Display of work by Black artists who embrace and challenge art history
Currents and Constellations: Black Art in Focus features nine thematic groupings of works by Black artists, five in the Julia and Larry Pollock Focus Gallery and four in the permanent collection galleries. The exhibition places Black American art and artists at the center of discussions about the relevance of art history to contemporary practice. Works from the Cleveland Museum of Art’s (CMA) permanent collection and significant loans are presented in conversation, exploring the ways emerging and mid-career Black artists embrace and challenge art history. On display are works by Sanford Biggers, Elizabeth Catlett, Richard Hunt, Dawoud Bey, Lorna Simpson, Jack Whitten, Darius Steward, Kenturah Davis, Mario Moore and Torkwase Dyson, among others. Currents and Constellations, a free exhibition, is on view through June 26, 2022.
“Currents and Constellations features a series of thematic vignettes that emphasize how Black artists have drawn from conventional art historical narratives to generate new ones,” said William M. Griswold, director of the Cleveland Museum of Art. “The exhibition creates conversations among contemporary art and historical objects in our encyclopedic collection, inviting visitors to bring their own interpretations to these multifaceted objects.”
In the exhibition, “currents and constellations” is used as a navigational phrase that helps visitors explore the meanings of complex artworks, especially those that engage histories suppressed or erased from conventional narratives. The phrase marks both direct art historical links, or currents, which represent connections supported by written or recorded archival research, and indirect connections, orconstellations, which represent what’s missing from an archive or account. Together, “currents and constellations” describes the interpretive potential of an artwork. The exhibition’s nine thematic groupingsilluminate some of the ways that Black artists address essential perspectives, questions and ideas.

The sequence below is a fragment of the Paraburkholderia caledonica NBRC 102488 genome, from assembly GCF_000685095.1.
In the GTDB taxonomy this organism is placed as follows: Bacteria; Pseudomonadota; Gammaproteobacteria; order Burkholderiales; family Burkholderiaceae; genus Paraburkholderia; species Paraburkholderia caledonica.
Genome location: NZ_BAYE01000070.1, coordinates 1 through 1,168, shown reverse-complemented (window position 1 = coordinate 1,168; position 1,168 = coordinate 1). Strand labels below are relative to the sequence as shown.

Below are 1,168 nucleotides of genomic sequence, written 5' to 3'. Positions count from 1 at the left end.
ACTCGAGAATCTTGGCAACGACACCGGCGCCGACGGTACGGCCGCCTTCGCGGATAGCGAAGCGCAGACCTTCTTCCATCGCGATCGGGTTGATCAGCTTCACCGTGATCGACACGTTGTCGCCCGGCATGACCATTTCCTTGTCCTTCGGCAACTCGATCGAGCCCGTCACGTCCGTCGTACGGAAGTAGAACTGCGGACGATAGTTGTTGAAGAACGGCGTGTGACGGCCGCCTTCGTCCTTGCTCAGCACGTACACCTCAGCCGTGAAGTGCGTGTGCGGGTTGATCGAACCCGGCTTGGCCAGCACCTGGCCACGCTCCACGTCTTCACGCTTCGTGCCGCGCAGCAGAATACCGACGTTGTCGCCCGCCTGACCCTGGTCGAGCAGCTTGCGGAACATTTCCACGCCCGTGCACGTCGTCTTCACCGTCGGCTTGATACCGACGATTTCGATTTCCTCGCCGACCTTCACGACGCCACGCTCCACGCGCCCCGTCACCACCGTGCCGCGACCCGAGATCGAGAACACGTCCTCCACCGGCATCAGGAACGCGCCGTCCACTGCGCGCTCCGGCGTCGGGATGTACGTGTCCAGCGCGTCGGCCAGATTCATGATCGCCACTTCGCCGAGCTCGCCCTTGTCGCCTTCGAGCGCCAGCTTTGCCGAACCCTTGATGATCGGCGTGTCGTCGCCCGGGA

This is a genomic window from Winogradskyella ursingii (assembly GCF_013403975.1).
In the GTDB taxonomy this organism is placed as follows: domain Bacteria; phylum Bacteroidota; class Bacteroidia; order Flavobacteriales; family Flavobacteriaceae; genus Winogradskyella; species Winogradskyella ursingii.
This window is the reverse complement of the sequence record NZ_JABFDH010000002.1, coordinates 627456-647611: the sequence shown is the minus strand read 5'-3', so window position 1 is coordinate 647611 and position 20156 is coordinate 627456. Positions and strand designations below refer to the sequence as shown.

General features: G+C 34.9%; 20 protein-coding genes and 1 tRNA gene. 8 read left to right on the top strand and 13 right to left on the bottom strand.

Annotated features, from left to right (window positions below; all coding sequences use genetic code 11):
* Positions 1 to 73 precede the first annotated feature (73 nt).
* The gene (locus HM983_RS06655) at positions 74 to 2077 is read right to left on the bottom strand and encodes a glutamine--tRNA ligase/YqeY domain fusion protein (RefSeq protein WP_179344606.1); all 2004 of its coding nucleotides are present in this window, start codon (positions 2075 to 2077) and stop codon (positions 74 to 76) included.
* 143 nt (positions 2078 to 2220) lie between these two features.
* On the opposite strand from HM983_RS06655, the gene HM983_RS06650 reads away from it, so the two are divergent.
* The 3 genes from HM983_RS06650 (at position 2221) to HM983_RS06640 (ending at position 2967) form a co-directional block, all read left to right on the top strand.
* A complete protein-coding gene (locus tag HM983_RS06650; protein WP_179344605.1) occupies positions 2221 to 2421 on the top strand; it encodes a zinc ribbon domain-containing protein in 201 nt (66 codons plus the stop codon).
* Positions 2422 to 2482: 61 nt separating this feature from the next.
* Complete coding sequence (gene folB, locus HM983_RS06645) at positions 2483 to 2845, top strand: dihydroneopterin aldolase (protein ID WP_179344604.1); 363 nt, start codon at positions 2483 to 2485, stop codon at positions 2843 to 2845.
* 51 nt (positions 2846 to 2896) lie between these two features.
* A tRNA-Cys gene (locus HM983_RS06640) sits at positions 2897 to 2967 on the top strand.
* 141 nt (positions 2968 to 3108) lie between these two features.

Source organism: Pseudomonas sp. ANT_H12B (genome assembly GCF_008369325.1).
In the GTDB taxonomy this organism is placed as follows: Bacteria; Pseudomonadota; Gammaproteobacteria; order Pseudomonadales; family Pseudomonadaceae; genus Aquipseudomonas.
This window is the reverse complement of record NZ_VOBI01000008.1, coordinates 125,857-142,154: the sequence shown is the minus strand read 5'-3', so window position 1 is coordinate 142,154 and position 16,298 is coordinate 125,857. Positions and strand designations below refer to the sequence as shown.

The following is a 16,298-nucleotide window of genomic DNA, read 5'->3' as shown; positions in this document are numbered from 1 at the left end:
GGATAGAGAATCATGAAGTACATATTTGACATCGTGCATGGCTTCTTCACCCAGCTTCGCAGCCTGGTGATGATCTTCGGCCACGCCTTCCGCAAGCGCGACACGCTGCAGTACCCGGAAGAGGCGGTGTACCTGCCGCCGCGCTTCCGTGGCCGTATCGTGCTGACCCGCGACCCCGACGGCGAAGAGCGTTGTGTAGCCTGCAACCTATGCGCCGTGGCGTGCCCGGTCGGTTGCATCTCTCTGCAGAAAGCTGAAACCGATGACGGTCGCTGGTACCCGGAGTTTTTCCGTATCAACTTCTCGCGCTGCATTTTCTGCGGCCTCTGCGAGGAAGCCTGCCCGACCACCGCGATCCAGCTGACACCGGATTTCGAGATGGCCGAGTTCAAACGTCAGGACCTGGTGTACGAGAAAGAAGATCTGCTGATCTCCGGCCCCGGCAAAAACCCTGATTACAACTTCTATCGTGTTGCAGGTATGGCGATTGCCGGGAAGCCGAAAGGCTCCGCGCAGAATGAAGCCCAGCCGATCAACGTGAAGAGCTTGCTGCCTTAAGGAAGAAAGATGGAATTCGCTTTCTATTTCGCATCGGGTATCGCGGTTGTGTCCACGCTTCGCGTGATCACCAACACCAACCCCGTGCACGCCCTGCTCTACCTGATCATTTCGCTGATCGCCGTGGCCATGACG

“Through multiple, overlapping themes, visitors are encouraged to consider the vast network of relations borne of a single artwork, to experience the ways that Blackness, broadly speaking, may impact an artist’s process or content and to see challenging artworks as an invitation to delve more deeply,” said Key Jo Lee, director of academic affairs and associate curator of special projects.
The thematic groupings in the focus gallery include Black Cartographies, where each artwork uniquely maps Black experiences and histories; Turning Away and Turning Toward, both of which engage the history of portraiture; The Sacred Mundane, featuring works by artists who show how what they cherish might seem common or mundane; and Resistance in Black & White, where artists address different forms of oppression.
The four groupings in the permanent collection galleries generate new conversations with works in other parts of the CMA’s collection, including American painting and sculpture, Abstract Expressionism, German Expressionism and contemporary art.
Perceptual Drift: Black Art and an Ethics of Looking is a companion publication written by Key Jo Lee, director of academic affairs and associate curator of special projects, the Cleveland Museum of Art, and PhD candidate, Yale University; Christina Sharpe, professor, Department of Humanities, York University, Toronto; Robin Coste Lewis, poet laureate of Los Angeles; and Erica Moiah James, assistant professor, art history, University of Miami.